Breakfast at Mickey D’s was delicious as usual. The influx of Snowbirds caused us to actually have to wait to be seated, but as always they kept traffic moving.
I had my usual, biscuits and gravy with an egg, over easy, a side of bacon and a glass of OJ. Liz opted for pancakes, which she had a hard time finishing, the plates are so large. Total damages came to $17 and change.
It was a good way to start the day, before heading out to First Water Road for our hike. We had initially planned to hike the Massacre Grounds Trail, but the road in was all but impassable – the summer rains having created huge ruts and exposed boulder size rocks.
Changing plans, we parked in a wash near the Massacre Grounds, hoping to hike the wash to somewhere near the trail head. The trail had not been hiked by humans in quite a while – the only tracks we found were coyote, Javalina, and what looked like bear.
The sand was so soft that it was difficult to be certain, but at five-inches wide with what appear to be claws, my best guess is black bear. The wash meandered and twisted and crossed back over the main road, petering out here and again, leading us eventually to the horse trailer parking area several miles into the forest.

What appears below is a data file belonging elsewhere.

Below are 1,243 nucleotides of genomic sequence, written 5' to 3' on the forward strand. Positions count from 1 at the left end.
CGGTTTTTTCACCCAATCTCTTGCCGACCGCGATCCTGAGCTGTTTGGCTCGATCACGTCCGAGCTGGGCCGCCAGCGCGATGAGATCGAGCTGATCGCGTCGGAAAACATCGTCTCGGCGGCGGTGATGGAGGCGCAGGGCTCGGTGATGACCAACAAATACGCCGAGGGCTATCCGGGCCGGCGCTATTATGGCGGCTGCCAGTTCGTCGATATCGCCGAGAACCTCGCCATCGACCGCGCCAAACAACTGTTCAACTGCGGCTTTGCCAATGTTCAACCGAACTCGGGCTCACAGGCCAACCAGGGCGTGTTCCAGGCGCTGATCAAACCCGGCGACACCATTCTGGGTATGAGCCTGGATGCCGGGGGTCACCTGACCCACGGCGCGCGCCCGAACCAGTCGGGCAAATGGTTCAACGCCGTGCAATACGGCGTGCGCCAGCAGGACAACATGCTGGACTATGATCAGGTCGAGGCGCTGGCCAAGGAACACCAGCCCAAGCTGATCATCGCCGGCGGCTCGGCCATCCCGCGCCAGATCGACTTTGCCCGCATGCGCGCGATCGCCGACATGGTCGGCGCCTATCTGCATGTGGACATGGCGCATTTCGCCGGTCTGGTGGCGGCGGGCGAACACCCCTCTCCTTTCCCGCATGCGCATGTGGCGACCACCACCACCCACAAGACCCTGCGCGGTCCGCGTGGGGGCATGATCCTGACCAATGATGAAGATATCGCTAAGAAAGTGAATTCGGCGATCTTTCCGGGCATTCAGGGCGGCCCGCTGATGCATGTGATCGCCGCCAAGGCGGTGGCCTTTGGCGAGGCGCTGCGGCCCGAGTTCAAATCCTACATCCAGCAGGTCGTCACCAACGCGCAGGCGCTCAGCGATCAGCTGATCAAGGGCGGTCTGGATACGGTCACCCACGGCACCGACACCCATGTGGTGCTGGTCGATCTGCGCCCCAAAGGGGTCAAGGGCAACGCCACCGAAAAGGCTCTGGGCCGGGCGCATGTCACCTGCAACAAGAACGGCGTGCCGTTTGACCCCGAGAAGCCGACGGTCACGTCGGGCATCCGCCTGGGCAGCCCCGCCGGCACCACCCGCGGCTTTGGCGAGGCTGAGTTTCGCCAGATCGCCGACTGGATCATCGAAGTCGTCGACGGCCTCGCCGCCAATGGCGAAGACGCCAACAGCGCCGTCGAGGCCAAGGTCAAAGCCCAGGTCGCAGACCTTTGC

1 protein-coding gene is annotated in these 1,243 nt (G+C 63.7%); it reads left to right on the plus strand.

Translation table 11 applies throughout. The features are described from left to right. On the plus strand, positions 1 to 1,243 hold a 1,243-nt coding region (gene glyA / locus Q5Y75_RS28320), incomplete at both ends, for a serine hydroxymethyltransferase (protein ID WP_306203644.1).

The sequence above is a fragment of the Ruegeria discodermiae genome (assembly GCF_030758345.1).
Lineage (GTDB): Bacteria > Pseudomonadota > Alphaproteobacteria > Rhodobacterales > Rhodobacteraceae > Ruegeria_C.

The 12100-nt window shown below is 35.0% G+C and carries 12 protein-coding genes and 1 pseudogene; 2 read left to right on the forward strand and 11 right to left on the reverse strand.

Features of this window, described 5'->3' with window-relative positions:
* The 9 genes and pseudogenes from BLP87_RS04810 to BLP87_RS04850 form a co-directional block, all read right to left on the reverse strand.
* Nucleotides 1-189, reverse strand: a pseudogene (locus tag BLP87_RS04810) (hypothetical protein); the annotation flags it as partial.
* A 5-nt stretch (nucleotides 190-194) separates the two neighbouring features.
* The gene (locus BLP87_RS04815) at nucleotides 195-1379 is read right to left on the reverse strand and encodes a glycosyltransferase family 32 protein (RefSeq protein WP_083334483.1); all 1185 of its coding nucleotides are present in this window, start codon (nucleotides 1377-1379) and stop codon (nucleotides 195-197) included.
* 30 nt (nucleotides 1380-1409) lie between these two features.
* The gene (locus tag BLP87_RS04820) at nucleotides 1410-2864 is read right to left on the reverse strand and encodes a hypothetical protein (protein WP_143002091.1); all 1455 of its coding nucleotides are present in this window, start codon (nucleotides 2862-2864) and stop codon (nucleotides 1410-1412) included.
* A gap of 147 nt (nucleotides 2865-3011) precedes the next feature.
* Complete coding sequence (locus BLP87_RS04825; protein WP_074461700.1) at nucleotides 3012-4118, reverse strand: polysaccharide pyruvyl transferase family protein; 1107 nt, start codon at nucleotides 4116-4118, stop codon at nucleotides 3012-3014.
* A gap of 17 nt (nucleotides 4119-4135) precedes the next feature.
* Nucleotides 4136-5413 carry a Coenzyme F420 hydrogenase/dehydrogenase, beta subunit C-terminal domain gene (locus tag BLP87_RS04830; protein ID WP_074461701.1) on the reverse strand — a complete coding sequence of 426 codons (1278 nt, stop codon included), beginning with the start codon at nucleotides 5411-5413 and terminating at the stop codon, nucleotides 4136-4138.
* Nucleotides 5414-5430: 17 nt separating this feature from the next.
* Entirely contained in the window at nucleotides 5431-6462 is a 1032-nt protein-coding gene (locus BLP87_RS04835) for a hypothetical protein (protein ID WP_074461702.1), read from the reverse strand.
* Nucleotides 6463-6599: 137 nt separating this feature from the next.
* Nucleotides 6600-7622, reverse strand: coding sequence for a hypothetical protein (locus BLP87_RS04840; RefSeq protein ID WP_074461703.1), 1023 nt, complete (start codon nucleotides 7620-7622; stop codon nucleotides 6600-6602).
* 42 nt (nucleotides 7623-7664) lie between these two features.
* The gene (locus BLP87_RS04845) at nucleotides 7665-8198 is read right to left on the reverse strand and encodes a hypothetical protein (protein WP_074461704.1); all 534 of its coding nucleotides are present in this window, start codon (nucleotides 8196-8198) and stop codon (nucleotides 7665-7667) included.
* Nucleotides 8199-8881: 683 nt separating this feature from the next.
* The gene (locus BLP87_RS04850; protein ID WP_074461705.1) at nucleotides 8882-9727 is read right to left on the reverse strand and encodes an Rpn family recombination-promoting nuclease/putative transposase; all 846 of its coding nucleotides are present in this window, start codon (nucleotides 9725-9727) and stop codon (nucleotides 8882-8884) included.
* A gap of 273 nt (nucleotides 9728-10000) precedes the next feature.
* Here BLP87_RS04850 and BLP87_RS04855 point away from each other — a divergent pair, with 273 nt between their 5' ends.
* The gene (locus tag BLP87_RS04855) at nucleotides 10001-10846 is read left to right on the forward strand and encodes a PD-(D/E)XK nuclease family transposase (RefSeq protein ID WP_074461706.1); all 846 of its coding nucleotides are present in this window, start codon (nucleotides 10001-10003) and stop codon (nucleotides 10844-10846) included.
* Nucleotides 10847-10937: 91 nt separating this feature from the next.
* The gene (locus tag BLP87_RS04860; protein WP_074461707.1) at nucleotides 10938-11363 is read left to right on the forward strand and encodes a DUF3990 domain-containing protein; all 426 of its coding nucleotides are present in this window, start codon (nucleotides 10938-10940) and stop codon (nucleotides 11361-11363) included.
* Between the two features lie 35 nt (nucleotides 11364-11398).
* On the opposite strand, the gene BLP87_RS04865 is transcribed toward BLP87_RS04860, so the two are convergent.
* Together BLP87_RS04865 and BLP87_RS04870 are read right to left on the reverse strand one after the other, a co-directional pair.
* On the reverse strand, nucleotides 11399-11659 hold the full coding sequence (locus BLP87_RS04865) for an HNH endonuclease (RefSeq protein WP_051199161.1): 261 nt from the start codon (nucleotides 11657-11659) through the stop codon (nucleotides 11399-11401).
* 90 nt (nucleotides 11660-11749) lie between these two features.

The view of the Superstitions from this vantage point was breathtaking, even with the haze. The solitude was nice – we ran into no other hikers, a benefit of taking the lesser known trails and non-trails.
We reached the crest of a hill, and there, off in the distance was Weaver’s Needle. It is said that the Lost Dutchman’s mine, if it exists, lies 2500 feet “in the shadow of the Needle”.
Oh, and just to be clear, the Dutchman was never lost – we know exactly where he is. His body is six feet underground in a cemetery in Phoenix. It is his mine that is lost.
As we hiked the wash, I spied a curious 3″ diameter PVC pipe sticking out of the ground, about three-feet tall. It was marked Molly-Marie, SW. It was capped, and I removed the cap and peaked inside, found nothing. Nearby, however, we found bleached bones where some carnivore had feasted.
Also along this wash was rich, black sand. They say that the black sand is a sign of gold deposits.Which brings me back to the PVC pipe. As we hiked further, we spotted yet another pipe. This one held the answer to our riddle. There were two papers folded up inside the pipe, they were markers to a mine claim.
We discovered camping areas, and a few hobo camps. The difference is that the camp areas are always clean, most of the hikers and campers follow good etiquette, packing out what they packed in. The hobo camps usually have a pile of tin cans and the remnants of bedding or old clothes.
Near one of the hobo camps I found a rusty pair of metal shears.
We hiked for an hour and a half, working off the calories we put on at Mickey D’s earlier, all in all a good trade-off. Next week we plan to hike the Massacre Grounds, and I should have plenty of background on that history.